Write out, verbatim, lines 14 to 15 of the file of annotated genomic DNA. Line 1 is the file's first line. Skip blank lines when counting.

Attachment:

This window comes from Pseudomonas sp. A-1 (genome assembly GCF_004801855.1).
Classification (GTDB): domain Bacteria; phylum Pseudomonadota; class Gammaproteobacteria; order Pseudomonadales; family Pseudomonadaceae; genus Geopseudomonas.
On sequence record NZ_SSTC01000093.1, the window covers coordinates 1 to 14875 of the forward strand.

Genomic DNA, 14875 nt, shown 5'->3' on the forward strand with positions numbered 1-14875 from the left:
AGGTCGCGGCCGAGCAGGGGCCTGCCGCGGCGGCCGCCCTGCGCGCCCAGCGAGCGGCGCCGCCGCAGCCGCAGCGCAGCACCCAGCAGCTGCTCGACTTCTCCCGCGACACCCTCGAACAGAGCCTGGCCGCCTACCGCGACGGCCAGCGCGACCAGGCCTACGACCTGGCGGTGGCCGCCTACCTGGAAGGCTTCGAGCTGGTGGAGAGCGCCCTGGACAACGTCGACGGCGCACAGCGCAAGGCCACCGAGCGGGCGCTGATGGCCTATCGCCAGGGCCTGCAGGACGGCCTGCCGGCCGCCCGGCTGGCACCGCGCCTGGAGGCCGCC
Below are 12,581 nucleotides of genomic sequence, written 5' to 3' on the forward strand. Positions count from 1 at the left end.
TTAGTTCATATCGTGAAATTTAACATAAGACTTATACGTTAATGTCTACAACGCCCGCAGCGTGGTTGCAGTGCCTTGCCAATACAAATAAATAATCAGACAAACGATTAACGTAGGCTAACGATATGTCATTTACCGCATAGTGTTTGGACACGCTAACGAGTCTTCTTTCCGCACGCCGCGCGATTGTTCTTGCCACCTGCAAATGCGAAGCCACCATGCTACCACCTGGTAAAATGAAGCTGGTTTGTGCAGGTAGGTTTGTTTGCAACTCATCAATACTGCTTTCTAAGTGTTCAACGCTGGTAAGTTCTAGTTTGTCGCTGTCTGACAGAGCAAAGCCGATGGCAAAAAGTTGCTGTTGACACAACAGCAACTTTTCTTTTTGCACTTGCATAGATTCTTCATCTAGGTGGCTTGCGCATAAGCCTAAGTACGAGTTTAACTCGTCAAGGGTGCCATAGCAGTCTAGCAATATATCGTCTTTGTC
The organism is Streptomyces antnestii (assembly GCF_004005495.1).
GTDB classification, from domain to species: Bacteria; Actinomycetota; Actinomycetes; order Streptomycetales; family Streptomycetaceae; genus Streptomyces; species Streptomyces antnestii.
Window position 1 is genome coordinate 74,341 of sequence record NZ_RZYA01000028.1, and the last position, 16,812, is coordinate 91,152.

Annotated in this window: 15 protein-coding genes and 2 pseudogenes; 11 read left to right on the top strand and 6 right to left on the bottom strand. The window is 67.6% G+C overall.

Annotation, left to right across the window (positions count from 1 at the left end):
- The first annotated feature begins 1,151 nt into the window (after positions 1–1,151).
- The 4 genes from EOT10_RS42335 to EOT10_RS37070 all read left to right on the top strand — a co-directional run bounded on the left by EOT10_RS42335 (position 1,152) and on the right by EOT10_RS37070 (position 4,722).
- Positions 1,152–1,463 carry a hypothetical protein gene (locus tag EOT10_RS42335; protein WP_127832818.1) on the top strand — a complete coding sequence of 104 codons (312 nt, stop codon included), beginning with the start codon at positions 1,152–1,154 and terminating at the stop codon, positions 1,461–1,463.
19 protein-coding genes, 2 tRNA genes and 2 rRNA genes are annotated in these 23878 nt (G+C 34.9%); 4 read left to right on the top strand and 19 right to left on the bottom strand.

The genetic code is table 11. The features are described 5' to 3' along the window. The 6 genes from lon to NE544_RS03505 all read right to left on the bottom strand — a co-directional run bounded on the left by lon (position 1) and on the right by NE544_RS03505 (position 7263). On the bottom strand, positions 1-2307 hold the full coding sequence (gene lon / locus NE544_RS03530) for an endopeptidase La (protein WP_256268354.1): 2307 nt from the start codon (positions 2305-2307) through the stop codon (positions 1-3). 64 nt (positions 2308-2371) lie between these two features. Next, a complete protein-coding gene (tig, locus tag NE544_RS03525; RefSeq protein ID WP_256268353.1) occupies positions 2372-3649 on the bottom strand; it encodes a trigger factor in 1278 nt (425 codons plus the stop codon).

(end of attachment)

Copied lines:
- The 4 genes from EOT10_RS42335 to EOT10_RS37070 all read left to right on the top strand — a co-directional run bounded on the left by EOT10_RS42335 (position 1,152) and on the right by EOT10_RS37070 (position 4,722).
- Positions 1,152–1,463 carry a hypothetical protein gene (locus tag EOT10_RS42335; protein WP_127832818.1) on the top strand — a complete coding sequence of 104 codons (312 nt, stop codon included), beginning with the start codon at positions 1,152–1,154 and terminating at the stop codon, positions 1,461–1,463.